In a previous article we focused on the problem of miserable staff members and how they can be seriously detrimental to your business's success.
In stark contrast we now look at the staff member who is almost too happy. Boy, why can't there ever be a balance?
We've all come across salespeople or waiters who are all smiles. They grin so much you get the impression they've evolved facial muscles that the rest of us don't have. They are all sparkly teeth and pleasantries. But that's great isn't it? Not always.
Here's how Grinning Greg and Smiley Sue can damage your business:
The problem is that the overly exuberant joyous member of staff doesn't always come across as sincere. Their grins are a bit too 'showbiz' and strained. They put you in mind of the fake beams that beauty pageant girlies adopt when they known their vicariously living mothers are behind them with a can of hairspray held at a menacing angle. The smiles stretch the mouth, show the pearly whites and lift the cheeks but… they never reach the eyes.
Human beings have an innate ability to spot fakes. And when we spot them we don't like it. We feel uncomfortable.
The ever so smiley staff member can be a problem.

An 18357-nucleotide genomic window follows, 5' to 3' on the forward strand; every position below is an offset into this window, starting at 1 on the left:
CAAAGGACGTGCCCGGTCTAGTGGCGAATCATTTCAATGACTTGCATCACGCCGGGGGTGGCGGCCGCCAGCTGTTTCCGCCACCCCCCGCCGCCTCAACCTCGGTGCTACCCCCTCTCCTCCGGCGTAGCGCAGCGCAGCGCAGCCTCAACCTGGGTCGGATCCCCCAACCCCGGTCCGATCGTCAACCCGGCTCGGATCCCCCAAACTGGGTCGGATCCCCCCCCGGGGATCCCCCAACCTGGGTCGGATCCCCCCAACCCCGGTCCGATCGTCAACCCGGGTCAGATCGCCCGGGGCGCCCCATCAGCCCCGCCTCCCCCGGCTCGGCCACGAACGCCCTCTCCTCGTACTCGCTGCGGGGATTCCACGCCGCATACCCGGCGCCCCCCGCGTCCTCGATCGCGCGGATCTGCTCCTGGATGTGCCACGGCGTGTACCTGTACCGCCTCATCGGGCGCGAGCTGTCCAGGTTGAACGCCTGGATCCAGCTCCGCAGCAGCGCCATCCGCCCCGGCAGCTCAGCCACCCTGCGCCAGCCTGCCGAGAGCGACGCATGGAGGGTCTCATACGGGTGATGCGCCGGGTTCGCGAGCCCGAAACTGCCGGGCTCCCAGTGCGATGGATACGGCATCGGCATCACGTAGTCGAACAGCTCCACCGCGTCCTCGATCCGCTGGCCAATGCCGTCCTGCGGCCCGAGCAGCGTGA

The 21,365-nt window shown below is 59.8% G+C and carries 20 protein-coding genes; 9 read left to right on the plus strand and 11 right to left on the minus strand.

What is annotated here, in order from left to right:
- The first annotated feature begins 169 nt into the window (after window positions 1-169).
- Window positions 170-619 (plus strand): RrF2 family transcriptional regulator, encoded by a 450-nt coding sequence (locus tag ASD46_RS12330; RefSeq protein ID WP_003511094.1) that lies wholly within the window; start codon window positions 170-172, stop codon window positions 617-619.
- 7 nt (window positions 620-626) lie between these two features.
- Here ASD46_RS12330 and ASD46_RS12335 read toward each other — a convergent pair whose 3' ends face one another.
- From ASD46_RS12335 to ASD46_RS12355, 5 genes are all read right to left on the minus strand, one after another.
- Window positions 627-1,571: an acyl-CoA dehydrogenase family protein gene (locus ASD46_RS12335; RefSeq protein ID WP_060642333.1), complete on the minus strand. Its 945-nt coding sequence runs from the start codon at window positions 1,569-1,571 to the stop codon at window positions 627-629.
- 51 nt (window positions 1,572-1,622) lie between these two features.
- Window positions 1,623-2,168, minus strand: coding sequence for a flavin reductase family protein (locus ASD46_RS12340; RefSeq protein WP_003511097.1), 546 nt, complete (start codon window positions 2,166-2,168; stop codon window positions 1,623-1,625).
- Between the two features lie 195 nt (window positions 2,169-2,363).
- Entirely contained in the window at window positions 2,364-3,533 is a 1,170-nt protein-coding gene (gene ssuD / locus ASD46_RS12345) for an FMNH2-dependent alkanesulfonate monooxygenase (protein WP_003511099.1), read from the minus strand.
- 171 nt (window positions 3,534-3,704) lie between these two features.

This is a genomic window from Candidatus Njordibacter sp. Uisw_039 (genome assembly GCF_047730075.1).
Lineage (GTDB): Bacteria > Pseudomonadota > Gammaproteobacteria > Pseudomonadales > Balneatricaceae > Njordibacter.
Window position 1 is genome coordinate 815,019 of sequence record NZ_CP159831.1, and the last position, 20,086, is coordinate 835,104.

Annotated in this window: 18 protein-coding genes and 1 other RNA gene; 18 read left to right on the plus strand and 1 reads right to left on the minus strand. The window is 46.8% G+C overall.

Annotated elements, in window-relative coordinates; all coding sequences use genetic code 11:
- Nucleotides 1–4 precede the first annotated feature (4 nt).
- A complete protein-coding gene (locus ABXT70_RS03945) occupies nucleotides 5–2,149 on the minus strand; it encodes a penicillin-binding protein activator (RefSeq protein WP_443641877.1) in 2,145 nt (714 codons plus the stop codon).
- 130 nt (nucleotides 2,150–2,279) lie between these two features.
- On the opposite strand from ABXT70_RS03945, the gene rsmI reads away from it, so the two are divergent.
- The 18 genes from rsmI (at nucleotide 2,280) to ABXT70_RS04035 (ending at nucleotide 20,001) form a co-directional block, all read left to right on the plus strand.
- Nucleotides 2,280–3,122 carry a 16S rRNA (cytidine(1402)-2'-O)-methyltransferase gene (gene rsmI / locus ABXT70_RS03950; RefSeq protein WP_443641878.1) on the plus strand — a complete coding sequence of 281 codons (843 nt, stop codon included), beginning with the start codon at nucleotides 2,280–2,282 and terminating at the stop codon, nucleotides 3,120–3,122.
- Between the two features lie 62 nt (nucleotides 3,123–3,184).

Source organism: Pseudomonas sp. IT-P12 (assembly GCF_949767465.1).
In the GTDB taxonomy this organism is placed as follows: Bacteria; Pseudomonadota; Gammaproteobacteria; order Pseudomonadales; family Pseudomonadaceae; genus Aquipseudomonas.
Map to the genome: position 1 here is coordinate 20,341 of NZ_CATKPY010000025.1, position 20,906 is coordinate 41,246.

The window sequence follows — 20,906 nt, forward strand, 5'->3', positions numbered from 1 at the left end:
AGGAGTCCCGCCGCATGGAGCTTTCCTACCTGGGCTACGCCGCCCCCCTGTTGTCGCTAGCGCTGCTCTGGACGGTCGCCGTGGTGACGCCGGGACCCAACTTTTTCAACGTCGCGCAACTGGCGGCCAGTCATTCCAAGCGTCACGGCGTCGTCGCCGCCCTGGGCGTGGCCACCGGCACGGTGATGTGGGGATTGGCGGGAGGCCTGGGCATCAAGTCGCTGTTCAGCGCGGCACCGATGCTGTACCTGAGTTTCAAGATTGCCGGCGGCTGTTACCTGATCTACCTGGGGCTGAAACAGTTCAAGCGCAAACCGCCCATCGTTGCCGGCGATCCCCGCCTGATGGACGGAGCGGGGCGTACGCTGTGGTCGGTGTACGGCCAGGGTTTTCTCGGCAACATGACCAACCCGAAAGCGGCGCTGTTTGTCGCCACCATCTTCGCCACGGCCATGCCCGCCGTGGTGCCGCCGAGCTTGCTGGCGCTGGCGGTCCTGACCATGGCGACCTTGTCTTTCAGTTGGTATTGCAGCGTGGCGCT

Why and when?
Consider this: Their perpetual smiling isn't appropriate if a customer has a problem. But as it is the only facial expression they are used to using they find it hard to drop when things get serious. So they smile when they shouldn't.
There is something very disconcerting about a person who is saying "We're terribly sorry that your meal had an eel in it that nearly killed your husband, madam," if they are saying it with a smile as wide as a slice of water melon. That gives the impression that they're not sorry about the eel and they don't care two hoots about the near demise of the husband. We'll attribute this sort of unsuitable beaming to Grinning Greg the waiter.
So what about Smiley Sue, the sales assistant? Let's say it is she who deals with your having to return goods that were, upon being opened on your three year old's birthday, found to be damaged. If Sue keeps up with the contorted smile you're not going to get the feeling that she empathizes with the trauma of the situation. And you won't feel confident that Sue will provide suitable recompense. In fact, she's grinning so much, even though you have a crying toddler in tow, that you get the impression she's laughing at you. Not good!
Smiling is good, of course it is, but when it's forced or inappropriate it is just as detrimental as a total lack of it.
You can make assessments on this dilemma at the point of interview. If someone grins their way through the more serious side of an interview then they're probably best avoided. Sincerity can't be learned and insincerity can't be hidden for long. It's worth remembering that when next you think of employing that 'nice girl who smiled all the time'!